Editorial: AEC Summit

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I recently attended this event, held in conjunction with the annual Esri user conference in San Diego. Renamed from the Survey Summit in an attempt to attract more geo disciplines, the effect was just the opposite: as the Survey Summit, the event routinely drew 300-400 people, but this year only 150 showed up. We’re not sure if it was the economy or a lack of promotion, but even so, the event was worthwhile and informative. Held concurrently at a different hotel was the 3D Summit, and it was almost as if NSPS was at the AEC event and ASPRS was at the 3D event. I suggested combining these two events in the future.

If we look back in time, in my opinion, part of the reason for the decline of both ACSM and ASPRS was that the organizations stopped holding joint annual meetings. Also in my opinion, because of the high cost of travel, the day of the national meeting for surveyors has passed. Surveyors now attend their state meetings. But as I have written, education is available at a national show that is not available at a state show. An example of this was Michael Dennis’ informative and entertaining update about what’s new at NGS. He assured the audience that they do not need a secret decoder ring to work with datums and coordinate systems, but that they do need special glasses.

As in Summits past, the hot topic continued to be unmanned aerial platforms. Joe Paiva from GeoLearn gave an interesting update about UAS regulations. I will admit that I have viewed these devices as nothing more than a replacement for traditional photogrammetry, but Shawn Billings has told me that he sees them as being very useful in ALTA surveys, so as it is with any kind of new technology, it’ll be up to the users to develop new applications. The keynote speaker, Billy Gilliland from General Atomics—the makers of the well-known Predator series of remotely piloted aircraft—shed light on why the FAA is dragging its heels: Because America is such a land of commerce, the FAA has a very real fear that there will be tens of thousands of these devices in the air, and without a system to control them, havoc will ensue. Gilliland said the FAA will look most favorably on existing pilots because they understand airspace, are trained and tested, and have proven their "airworthiness." We are a long ways from pizza and beer delivery a la the movie Minority Report, and it seems to me that the systems that do not require—nor will they allow—joystick control will be the first to be approved. A flight plan will have to be filed, and the operators will have to prove that they are capable through training and testing. To avoid chaos, we can ease into it, with licensing and continuing proof of capability. The sentiment of the group seemed to be that the FAA will miss its planned 2015 rollout of regulations, but it seems to me that a rollout as I have described it is feasible.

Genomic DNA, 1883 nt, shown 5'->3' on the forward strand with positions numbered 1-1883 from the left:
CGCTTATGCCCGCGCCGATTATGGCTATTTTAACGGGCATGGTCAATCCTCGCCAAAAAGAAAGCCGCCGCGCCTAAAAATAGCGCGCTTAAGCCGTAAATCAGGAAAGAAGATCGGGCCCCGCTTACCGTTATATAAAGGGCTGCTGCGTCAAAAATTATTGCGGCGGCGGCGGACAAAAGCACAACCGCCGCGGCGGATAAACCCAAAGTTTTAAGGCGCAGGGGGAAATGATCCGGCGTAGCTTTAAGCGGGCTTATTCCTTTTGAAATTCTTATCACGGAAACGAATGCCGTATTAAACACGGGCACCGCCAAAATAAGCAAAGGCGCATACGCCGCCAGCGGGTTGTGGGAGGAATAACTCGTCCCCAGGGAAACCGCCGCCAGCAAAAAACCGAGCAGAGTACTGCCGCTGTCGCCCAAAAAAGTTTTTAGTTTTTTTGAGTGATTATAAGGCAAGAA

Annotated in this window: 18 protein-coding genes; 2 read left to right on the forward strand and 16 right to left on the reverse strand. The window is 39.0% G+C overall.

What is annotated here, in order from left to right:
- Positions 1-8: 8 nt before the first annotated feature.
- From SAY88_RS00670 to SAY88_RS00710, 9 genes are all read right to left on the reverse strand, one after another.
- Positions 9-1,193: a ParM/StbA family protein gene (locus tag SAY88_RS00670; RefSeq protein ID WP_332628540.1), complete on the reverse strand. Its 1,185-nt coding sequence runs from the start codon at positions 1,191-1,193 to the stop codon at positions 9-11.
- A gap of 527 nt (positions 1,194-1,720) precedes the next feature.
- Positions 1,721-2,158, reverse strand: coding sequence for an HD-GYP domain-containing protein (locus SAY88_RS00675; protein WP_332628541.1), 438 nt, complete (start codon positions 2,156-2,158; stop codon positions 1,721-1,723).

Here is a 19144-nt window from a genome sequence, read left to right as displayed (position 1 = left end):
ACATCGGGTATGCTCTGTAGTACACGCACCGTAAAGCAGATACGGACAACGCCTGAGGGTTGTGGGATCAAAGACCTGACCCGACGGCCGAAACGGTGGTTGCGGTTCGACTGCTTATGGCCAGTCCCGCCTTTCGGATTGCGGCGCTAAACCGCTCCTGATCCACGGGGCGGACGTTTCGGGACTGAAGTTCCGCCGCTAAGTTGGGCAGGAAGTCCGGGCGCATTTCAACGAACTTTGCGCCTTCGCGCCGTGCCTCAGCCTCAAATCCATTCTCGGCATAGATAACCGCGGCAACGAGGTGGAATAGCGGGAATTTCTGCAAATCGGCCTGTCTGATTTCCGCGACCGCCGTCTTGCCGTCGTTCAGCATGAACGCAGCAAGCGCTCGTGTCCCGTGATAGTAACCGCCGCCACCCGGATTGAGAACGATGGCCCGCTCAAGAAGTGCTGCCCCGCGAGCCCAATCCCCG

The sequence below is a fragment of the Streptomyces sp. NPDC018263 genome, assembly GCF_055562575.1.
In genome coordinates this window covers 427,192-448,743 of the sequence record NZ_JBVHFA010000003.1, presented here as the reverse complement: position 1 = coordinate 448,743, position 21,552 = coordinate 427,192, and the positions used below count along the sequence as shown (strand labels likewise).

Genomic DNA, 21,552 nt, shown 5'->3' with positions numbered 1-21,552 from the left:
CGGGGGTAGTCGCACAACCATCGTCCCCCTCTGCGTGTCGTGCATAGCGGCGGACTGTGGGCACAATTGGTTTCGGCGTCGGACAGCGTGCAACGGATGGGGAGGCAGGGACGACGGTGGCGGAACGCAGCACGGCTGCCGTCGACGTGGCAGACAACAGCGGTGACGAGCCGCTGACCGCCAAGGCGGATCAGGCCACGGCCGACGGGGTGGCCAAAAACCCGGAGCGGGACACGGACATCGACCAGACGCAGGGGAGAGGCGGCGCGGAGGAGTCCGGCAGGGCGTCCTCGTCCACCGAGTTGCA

In Passing
It is with sorrow that I announce the passing of John Keating, the man who gave me my start in surveying more than 50 years ago. Mr. Keating founded Topographic Engineering in Oklahoma, and lived to see the expansion of his company into the surrounding states. John touched the lives of many people during his long career, and went to meet his Lord on July 27 at the age of 92. In 2012 I wrote about John and how he had touched my life through his honesty, dependability and morality (Vol 9., Num. 5). The company he founded is in good hands, but he will be missed.

Marc Cheves is editor of the magazine.

A 160Kb PDF of this article as it appeared in the magazine—complete with images—is available by clicking HERE